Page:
The obligations on employers, to share information and consult with employees derive largely from European Union Law. The EU rules fit better in EU states which provide for the mandatory recognition of trade unions. In Ireland, there is a limited obligation only, to consult with a recognised trade union, where applicable.
The Employees Provision of Information and Consultation Act 2006, transposes the European Information and Consultation Directive into Irish law. The legislation applies only to businesses which employ more than 50 persons. Its principal purpose is to ensure that the employees in larger scale businesses are informed and consulted about certain matters. There is no legal obligation on the employer to follow any advice that may arise from the consultation process.
There are a number of other pieces of legislation, many also derived from EU law, which require that employees must be consulted in certain contexts, on specific matters. The legislation provides for information and consultation in the case of businesses with workforces in two EU states. The legislation provides for notification to and consultation with employees in the context of the transfer of businesses (but not the sale of shareholdings in a corporate employer).
The employer’s obligations are to be fulfilled under a standard form or negotiated agreement. The legislation provides that where the standard form agreement is used, information and consultation encompasses:
- information on recent and probable developments in the businesses activity and economic situation;
- information on the situation, structure and probable development of employment within the business and on any anticipated measures envisaged, in particular where there is a threat to employment
- provision of information and consultation on decisions likely to lead to substantial effects on work organisation or on the terms of employment contracts.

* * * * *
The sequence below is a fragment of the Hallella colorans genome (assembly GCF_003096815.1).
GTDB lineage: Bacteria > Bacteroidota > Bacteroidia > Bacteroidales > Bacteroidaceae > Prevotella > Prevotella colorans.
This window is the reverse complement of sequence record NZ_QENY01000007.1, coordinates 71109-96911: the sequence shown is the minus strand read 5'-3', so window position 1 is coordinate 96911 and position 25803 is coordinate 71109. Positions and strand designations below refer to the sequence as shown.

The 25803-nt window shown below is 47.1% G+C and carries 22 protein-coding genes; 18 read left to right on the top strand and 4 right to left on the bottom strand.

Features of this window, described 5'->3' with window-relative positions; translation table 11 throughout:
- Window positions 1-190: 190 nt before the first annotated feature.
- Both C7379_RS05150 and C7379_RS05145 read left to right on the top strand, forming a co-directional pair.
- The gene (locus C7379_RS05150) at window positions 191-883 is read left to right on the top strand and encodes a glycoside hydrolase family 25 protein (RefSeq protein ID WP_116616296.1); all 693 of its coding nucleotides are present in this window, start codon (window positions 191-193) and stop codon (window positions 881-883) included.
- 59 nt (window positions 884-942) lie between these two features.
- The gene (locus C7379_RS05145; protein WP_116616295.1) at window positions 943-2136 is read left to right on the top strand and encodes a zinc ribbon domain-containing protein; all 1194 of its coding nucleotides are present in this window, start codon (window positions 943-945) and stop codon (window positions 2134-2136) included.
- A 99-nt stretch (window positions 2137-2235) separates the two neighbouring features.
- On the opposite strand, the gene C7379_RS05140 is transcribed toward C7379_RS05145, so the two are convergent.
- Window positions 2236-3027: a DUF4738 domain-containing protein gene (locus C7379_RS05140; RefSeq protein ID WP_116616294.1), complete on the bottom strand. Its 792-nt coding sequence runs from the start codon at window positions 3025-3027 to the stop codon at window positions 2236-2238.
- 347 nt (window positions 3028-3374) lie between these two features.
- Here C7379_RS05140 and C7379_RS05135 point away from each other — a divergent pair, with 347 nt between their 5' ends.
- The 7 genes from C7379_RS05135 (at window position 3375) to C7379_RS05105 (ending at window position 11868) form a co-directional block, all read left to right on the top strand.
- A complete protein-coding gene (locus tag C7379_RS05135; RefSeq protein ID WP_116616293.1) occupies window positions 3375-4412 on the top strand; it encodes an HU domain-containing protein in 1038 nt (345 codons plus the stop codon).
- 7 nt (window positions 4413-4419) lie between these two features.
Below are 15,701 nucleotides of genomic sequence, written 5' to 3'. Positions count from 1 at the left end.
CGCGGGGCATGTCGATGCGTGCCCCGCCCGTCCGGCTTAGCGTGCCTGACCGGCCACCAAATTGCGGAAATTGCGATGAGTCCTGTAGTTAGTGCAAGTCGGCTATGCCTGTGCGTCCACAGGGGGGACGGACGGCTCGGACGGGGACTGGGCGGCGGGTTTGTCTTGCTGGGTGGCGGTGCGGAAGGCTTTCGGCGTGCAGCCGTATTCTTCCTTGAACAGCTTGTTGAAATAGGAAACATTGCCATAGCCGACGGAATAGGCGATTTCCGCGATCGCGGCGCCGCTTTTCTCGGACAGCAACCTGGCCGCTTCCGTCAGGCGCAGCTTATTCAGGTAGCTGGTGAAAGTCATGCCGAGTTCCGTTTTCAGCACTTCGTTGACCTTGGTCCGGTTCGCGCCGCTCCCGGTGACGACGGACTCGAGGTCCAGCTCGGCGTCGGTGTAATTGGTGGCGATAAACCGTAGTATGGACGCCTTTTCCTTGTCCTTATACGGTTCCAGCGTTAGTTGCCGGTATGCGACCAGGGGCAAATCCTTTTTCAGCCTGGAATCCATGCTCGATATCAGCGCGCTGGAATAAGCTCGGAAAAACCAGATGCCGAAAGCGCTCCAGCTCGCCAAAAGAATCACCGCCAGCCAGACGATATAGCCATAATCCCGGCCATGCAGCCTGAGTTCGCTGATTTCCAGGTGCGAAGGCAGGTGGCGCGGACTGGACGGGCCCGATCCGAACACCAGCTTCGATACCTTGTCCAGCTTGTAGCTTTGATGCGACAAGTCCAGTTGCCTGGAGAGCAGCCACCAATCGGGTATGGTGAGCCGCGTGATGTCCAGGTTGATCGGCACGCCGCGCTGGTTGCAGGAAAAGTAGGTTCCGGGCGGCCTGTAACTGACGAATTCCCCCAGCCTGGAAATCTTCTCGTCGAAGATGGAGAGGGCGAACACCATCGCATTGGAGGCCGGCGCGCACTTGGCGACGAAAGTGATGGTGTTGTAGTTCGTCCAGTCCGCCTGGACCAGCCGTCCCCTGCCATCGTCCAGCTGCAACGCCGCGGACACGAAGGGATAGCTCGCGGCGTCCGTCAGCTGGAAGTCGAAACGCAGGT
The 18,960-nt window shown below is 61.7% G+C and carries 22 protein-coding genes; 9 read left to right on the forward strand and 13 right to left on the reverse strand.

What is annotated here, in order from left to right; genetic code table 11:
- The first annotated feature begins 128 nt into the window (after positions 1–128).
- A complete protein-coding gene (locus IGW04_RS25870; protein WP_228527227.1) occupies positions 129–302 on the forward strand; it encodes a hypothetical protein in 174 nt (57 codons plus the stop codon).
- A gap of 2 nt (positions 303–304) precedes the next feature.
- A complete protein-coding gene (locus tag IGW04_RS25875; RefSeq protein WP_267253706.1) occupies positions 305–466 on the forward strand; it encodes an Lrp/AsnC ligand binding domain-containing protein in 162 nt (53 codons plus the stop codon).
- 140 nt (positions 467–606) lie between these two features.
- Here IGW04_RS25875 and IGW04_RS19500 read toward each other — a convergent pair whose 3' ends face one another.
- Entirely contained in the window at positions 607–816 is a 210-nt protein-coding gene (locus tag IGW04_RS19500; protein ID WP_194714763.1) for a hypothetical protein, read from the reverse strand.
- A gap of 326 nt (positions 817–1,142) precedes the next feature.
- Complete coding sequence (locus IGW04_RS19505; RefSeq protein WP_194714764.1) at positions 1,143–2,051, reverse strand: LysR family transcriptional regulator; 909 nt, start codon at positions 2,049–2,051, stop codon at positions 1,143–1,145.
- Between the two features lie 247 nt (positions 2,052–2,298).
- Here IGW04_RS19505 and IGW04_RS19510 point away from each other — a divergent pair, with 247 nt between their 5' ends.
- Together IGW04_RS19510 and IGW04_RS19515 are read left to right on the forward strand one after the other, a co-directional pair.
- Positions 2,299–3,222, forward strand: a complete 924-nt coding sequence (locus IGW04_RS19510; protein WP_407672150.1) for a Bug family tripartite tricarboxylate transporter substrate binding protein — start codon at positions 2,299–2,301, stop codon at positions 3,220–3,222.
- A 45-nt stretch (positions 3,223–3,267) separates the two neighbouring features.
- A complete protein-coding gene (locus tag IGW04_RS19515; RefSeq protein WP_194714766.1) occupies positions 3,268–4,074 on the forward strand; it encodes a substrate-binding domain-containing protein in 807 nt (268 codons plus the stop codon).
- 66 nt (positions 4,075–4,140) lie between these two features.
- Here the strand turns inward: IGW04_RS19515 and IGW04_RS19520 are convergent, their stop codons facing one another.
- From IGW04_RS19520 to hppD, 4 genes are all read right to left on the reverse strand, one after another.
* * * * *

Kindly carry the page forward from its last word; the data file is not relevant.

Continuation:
Where a negotiated agreement is put in place, other types of information and consultation may be provided for.
The onus is on the employees to initiate the information and consultation procedure. The employer need not do so until requested. However, the employer must take the initial step of ensuring that employees’ representatives are elected or appointed by the employees.
The legislation applies to businesses with 50 employees or more. This is determined by taking the average number of employees within the previous two years or during the life of the business, if shorter. If the business falls below the requisite number of employees, the agreement may be terminated, unless both parties agree otherwise.
Employees may request the Labour Court or its nominees to determine the number of employees for the purpose of the legislation. Employers are obliged to disclose the number of employees. The Court may alternatively require particulars of the number.
Where an employer engages in negotiations with trade unions and equivalent representative bodies, then provided that the trade union or other qualifying body represents more than 10% of the employees, they are entitled to elect or appoint at least one representative. The number of representatives is to be in proportion to the workers represented by the union, relative to the workforce.
The employer must enter negotiations with employees or their representatives where
- it has established the information and consultation arrangements on his its own initiative
- where a request has been made by at least 10% of employees or
- where a written request is made by the Labour Court or its representatives.
The Labour Court may be requested by an employee to make the request. It is obliged to notify the employer of the request and to seek the requisite information from the employer.
The employees and employers are obliged to agree on information and consultation arrangement within six months. The legislation obliges employers and employees to engage in a spirit of cooperation, having regard to their reciprocal rights and duties and the interest of the business and employees in implementing and defining arrangements for communicating information and conultation.